By David Villano
By Jose D. Duran
By Michael E. Miller
By Allie Conti
By Kyle Swenson
By Luther Campbell
By Frank Owen
By Allie Conti
Codified under the board of trustees policy numbered I-80, this unique arrangement had helped thwart four previous attempts at faculty unionization. Anti-union forces (including the administrations of Robert McCabe and Peter Masiko) successfully argued that a union at MDCC was unnecessary, given the faculty senates' expanded role. But this role was predicated on the assumption that MDCC's president would heed the senates' recommendations. It is here that Padron ran afoul of the faculty.
In late 1996 he reshuffled the system's campus presidents, moving some between campuses and others into district-level positions. He filled vacancies by appointing interim presidents. They were administrators, and he was technically not required to consult with faculty leadership before making such a change. But the senates had always participated, in an advisory way, with all similar staff decisions. Ginger Parker, an accounting professor at the Kendall Campus and former faculty senate president there, recalls that Padron called senate leaders into his office at 4:00 p.m. on a Friday to tell them the transfers had already been made.
"The senate presidents work very closely with the campus presidents," Parker says. "It was a blow to people. Bill Stokes had been campus president at Kendall for fifteen or sixteen years and was very well respected. I asked Dr. Padron at the meeting, 'Why are you moving Dr. Stokes?' He said, 'Because I need him at North.' That was his only response." (Eventually Stokes was moved from the North Campus into a district position; he has since left Miami-Dade to work in the private sector.) Padron also ignored the senates' recommendation that he establish a separate screening committee to help select each campus president. Instead, he instituted what some faculty called a "generic" screening committee: one body to screen all applicants for any presidency.
Last September, when he applied this method to the position of academic dean -- the chief administrator for curriculum issues -- at each campus, many faculty moved from unease to alarm. "I get this call from Padron at like 11:00 p.m. that he's appointing five interim academic deans with no input from the faculty," recalls Pam Singer, a nursing professor at the Medical Center Campus and former senate consortium president. "The faculty were livid, but his attitude was, 'They're interim, I don't need input.' I was like, 'What?'"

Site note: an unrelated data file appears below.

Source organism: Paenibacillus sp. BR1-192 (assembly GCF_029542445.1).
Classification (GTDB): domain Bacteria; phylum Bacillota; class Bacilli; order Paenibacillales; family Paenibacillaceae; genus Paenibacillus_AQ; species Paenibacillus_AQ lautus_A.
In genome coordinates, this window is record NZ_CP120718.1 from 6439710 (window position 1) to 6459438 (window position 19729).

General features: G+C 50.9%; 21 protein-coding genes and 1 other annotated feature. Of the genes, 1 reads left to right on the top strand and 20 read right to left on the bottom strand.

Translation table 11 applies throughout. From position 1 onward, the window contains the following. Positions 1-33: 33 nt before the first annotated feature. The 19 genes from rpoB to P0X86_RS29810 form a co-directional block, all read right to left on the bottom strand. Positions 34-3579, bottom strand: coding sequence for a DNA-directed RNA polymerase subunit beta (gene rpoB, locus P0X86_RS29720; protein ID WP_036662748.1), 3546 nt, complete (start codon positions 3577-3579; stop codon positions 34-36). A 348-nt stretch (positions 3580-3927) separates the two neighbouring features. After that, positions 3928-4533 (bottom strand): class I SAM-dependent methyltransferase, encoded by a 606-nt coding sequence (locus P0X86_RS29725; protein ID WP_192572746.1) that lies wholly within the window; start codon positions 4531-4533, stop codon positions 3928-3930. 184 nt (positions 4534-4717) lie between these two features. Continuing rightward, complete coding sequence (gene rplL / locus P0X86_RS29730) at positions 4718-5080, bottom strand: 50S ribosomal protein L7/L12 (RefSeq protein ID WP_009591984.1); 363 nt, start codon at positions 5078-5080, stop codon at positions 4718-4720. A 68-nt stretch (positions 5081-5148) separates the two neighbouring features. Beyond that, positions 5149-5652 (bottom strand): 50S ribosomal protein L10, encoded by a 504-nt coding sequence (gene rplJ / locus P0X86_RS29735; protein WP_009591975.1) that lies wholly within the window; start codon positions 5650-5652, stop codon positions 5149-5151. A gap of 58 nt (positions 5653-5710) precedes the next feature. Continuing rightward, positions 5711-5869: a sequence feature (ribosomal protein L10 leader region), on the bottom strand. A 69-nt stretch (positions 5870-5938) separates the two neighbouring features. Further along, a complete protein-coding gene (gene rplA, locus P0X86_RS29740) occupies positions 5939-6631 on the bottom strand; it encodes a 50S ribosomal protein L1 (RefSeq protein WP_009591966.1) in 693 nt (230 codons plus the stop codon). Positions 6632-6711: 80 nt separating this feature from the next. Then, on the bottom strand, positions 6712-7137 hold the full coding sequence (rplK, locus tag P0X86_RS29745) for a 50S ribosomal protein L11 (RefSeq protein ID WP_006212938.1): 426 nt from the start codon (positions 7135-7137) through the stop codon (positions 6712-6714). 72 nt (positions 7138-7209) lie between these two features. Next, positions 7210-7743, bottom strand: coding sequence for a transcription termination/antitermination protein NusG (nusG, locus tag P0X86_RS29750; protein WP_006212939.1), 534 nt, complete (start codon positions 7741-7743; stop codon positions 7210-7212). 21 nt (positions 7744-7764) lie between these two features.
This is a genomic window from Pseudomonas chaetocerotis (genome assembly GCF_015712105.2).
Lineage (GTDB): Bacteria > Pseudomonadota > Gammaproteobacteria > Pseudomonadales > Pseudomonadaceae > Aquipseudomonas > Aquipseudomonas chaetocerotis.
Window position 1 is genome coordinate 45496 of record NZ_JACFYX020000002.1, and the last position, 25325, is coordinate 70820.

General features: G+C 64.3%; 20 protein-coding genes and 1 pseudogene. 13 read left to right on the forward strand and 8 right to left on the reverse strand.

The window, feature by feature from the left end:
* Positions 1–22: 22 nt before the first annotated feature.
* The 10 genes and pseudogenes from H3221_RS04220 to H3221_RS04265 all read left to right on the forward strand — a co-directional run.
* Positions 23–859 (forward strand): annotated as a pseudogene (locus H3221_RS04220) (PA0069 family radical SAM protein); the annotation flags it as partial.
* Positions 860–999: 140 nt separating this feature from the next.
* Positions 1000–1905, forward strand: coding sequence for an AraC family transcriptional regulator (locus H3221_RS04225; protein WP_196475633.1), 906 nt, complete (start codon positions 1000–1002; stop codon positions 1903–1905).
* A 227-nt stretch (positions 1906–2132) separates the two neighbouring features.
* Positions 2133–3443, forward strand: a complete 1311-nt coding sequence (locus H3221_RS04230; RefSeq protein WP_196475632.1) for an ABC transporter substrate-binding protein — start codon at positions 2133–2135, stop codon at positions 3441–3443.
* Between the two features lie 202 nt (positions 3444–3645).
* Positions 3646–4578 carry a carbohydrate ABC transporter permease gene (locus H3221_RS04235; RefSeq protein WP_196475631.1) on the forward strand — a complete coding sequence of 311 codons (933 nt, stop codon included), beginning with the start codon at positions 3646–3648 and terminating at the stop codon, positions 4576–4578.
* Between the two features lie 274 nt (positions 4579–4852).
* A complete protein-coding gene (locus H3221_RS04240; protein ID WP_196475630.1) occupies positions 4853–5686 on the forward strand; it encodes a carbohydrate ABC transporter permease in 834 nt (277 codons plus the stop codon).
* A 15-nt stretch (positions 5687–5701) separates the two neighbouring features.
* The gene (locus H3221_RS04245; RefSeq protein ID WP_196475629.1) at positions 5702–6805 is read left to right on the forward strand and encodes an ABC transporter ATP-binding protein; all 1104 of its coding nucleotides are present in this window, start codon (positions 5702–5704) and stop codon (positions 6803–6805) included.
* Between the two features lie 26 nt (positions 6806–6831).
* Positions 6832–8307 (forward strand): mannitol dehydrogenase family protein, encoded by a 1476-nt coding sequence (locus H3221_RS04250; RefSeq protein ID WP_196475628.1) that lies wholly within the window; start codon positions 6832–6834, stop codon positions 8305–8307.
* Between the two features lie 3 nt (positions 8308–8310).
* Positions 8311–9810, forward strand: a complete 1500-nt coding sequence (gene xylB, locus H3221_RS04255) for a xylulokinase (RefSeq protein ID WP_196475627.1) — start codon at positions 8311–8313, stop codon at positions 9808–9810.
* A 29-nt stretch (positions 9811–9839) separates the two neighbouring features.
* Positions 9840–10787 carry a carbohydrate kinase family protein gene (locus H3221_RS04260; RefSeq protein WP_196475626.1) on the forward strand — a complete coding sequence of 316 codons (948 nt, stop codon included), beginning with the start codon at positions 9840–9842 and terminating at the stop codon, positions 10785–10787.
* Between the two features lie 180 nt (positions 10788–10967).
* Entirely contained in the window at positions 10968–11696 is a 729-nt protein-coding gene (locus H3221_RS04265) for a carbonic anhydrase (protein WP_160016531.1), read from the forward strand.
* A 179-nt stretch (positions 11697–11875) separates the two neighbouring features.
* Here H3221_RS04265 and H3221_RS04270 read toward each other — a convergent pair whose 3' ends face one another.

Singer's reaction reflected the frustration felt by many of her colleagues: "I'm not going to have someone on my campus that I haven't established a working relationship with. That's just not good educational policy. Now you're cutting into how good a job I can do in the classroom. When he starts cutting into that -- the academic side, setting curriculum -- that's when faculty get upset. I said, 'That's it!' This person is just a totalitarian person, and I'm not going to work in a totalitarian system."
Many faculty saw Padron's disregard of senate recommendations as a harbinger of how he might deal with labor issues. Would he simply read their requests, then proceed to ignore them?
The faculty also has more fundamental concerns about Padron's educational philosophy. Some question Padron's commitment to liberal arts as opposed to vocational training. Mark Richard, a labor lawyer who teaches in the paralegal program at Wolfson Campus, is afraid that Padron, an economist, is too wedded to the needs of Miami's biggest employers. He complains that the president has shown signs that he wants to turn the college into a vocational school to churn out American Airlines and Burger King employees.
Others wonder where Padron stands in the war on tenure being waged at college campuses across the nation. In 1996 and 1997 Padron declined to give continuing contracts (MDCC's version of tenure) to a total of 68 professors who had finished the required three years of service. Padron cited potential funding problems at both the state and federal levels those years. A few weeks ago Padron did grant continuing contracts to all eligible professors. But Padron has mentioned that tenure itself may soon become a thing of the past, and not just at MDCC. "The public out there has no sympathy for academia guaranteeing jobs for life," Padron says. "I think tenure is not going to be there for long."
The growing trepidation over Padron's management style did not go unnoticed by Mark Richard, Pam Singer, or Jim Jackson, a social sciences professor at Kendall who served as president of the senate consortium. All three had been leaders of previous, unsuccessful union drives. They now saw an opportunity to revive the unionization question. This past October, they and a handful of others met around Singer's kitchen table to discuss another campaign to form a local chapter of the national union, American Federation of Teachers (AFT). The next meeting filled Singer's living room, and included some people who had previously been anti-union, such as Parker.
By unionizing, the organizers posited, the faculty at MDCC would gain a lobbying voice in the state legislature through the national union. They pointed out that MDCC was an anomaly in South Florida; the faculty at Florida International University, Broward Community College, and Palm Beach Community College have all been unionized for at least a decade. But the real catalyst for this new effort was Padron. Union supporters knew they had to tap into the growing discontent over his presidency.